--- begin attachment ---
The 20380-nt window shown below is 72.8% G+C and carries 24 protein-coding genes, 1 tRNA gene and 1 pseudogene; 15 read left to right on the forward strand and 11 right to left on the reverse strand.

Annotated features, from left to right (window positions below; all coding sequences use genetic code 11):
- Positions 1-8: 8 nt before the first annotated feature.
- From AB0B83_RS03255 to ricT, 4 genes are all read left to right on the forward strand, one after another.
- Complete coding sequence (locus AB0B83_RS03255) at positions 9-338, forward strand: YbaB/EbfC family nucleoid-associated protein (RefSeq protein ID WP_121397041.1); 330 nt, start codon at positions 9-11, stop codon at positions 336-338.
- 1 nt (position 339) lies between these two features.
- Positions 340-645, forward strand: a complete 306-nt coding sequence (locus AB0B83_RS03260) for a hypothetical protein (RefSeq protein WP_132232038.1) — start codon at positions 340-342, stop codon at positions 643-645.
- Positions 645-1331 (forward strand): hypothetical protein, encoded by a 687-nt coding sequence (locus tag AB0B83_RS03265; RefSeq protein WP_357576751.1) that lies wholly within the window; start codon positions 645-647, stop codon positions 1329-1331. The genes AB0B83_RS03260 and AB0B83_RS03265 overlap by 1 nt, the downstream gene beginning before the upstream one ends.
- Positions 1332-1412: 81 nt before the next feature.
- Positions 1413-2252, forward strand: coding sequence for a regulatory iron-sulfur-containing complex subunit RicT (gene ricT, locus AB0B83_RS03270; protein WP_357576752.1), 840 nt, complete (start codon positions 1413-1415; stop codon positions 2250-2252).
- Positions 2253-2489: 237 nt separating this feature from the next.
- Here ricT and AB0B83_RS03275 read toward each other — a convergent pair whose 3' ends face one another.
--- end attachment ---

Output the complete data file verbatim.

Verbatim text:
The 20380-nt window shown below is 72.8% G+C and carries 24 protein-coding genes, 1 tRNA gene and 1 pseudogene; 15 read left to right on the forward strand and 11 right to left on the reverse strand.

Annotated features, from left to right (window positions below; all coding sequences use genetic code 11):
- Positions 1-8: 8 nt before the first annotated feature.
- From AB0B83_RS03255 to ricT, 4 genes are all read left to right on the forward strand, one after another.
- Complete coding sequence (locus AB0B83_RS03255) at positions 9-338, forward strand: YbaB/EbfC family nucleoid-associated protein (RefSeq protein ID WP_121397041.1); 330 nt, start codon at positions 9-11, stop codon at positions 336-338.
- 1 nt (position 339) lies between these two features.
- Positions 340-645, forward strand: a complete 306-nt coding sequence (locus AB0B83_RS03260) for a hypothetical protein (RefSeq protein WP_132232038.1) — start codon at positions 340-342, stop codon at positions 643-645.
- Positions 645-1331 (forward strand): hypothetical protein, encoded by a 687-nt coding sequence (locus tag AB0B83_RS03265; RefSeq protein WP_357576751.1) that lies wholly within the window; start codon positions 645-647, stop codon positions 1329-1331. The genes AB0B83_RS03260 and AB0B83_RS03265 overlap by 1 nt, the downstream gene beginning before the upstream one ends.
- Positions 1332-1412: 81 nt before the next feature.
- Positions 1413-2252, forward strand: coding sequence for a regulatory iron-sulfur-containing complex subunit RicT (gene ricT, locus AB0B83_RS03270; protein WP_357576752.1), 840 nt, complete (start codon positions 1413-1415; stop codon positions 2250-2252).
- Positions 2253-2489: 237 nt separating this feature from the next.
- Here ricT and AB0B83_RS03275 read toward each other — a convergent pair whose 3' ends face one another.